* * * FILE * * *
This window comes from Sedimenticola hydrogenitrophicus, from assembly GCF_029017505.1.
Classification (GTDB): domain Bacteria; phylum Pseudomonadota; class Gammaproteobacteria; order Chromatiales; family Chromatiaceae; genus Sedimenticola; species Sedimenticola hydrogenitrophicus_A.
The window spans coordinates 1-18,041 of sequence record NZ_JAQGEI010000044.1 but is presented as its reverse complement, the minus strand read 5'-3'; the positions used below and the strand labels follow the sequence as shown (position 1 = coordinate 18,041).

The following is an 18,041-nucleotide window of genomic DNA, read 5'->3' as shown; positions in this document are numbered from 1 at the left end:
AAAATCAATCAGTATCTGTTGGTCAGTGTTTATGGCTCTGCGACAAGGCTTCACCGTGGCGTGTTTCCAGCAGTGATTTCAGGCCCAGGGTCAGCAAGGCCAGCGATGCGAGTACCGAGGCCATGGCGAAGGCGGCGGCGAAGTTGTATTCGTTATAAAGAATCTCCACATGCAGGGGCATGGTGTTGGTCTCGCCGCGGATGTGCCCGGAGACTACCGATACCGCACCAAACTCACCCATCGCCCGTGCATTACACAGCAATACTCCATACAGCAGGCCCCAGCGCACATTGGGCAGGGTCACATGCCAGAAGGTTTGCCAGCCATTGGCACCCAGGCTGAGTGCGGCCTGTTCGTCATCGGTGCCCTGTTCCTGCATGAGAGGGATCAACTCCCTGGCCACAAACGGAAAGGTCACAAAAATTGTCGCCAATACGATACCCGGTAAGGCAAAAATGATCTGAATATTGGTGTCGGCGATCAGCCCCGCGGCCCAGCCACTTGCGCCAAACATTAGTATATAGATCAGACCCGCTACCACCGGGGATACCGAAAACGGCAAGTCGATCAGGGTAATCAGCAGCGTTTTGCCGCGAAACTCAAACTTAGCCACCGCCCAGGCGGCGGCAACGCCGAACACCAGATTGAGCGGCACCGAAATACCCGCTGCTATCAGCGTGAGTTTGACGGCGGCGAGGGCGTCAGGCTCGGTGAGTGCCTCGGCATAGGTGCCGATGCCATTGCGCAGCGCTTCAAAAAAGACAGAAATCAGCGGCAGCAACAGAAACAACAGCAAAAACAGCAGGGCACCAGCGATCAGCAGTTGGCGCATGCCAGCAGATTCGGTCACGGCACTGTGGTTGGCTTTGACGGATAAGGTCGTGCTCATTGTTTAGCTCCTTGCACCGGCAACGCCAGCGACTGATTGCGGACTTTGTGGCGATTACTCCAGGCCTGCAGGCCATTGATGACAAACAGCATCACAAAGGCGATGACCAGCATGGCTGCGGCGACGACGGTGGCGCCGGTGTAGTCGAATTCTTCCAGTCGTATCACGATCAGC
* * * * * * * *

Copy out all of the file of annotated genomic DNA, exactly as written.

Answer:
This window comes from Sedimenticola hydrogenitrophicus, from assembly GCF_029017505.1.
Classification (GTDB): domain Bacteria; phylum Pseudomonadota; class Gammaproteobacteria; order Chromatiales; family Chromatiaceae; genus Sedimenticola; species Sedimenticola hydrogenitrophicus_A.
The window spans coordinates 1-18,041 of sequence record NZ_JAQGEI010000044.1 but is presented as its reverse complement, the minus strand read 5'-3'; the positions used below and the strand labels follow the sequence as shown (position 1 = coordinate 18,041).

The following is an 18,041-nucleotide window of genomic DNA, read 5'->3' as shown; positions in this document are numbered from 1 at the left end:
AAAATCAATCAGTATCTGTTGGTCAGTGTTTATGGCTCTGCGACAAGGCTTCACCGTGGCGTGTTTCCAGCAGTGATTTCAGGCCCAGGGTCAGCAAGGCCAGCGATGCGAGTACCGAGGCCATGGCGAAGGCGGCGGCGAAGTTGTATTCGTTATAAAGAATCTCCACATGCAGGGGCATGGTGTTGGTCTCGCCGCGGATGTGCCCGGAGACTACCGATACCGCACCAAACTCACCCATCGCCCGTGCATTACACAGCAATACTCCATACAGCAGGCCCCAGCGCACATTGGGCAGGGTCACATGCCAGAAGGTTTGCCAGCCATTGGCACCCAGGCTGAGTGCGGCCTGTTCGTCATCGGTGCCCTGTTCCTGCATGAGAGGGATCAACTCCCTGGCCACAAACGGAAAGGTCACAAAAATTGTCGCCAATACGATACCCGGTAAGGCAAAAATGATCTGAATATTGGTGTCGGCGATCAGCCCCGCGGCCCAGCCACTTGCGCCAAACATTAGTATATAGATCAGACCCGCTACCACCGGGGATACCGAAAACGGCAAGTCGATCAGGGTAATCAGCAGCGTTTTGCCGCGAAACTCAAACTTAGCCACCGCCCAGGCGGCGGCAACGCCGAACACCAGATTGAGCGGCACCGAAATACCCGCTGCTATCAGCGTGAGTTTGACGGCGGCGAGGGCGTCAGGCTCGGTGAGTGCCTCGGCATAGGTGCCGATGCCATTGCGCAGCGCTTCAAAAAAGACAGAAATCAGCGGCAGCAACAGAAACAACAGCAAAAACAGCAGGGCACCAGCGATCAGCAGTTGGCGCATGCCAGCAGATTCGGTCACGGCACTGTGGTTGGCTTTGACGGATAAGGTCGTGCTCATTGTTTAGCTCCTTGCACCGGCAACGCCAGCGACTGATTGCGGACTTTGTGGCGATTACTCCAGGCCTGCAGGCCATTGATGACAAACAGCATCACAAAGGCGATGACCAGCATGGCTGCGGCGACGACGGTGGCGCCGGTGTAGTCGAATTCTTCCAGTCGTATCACGATCAGC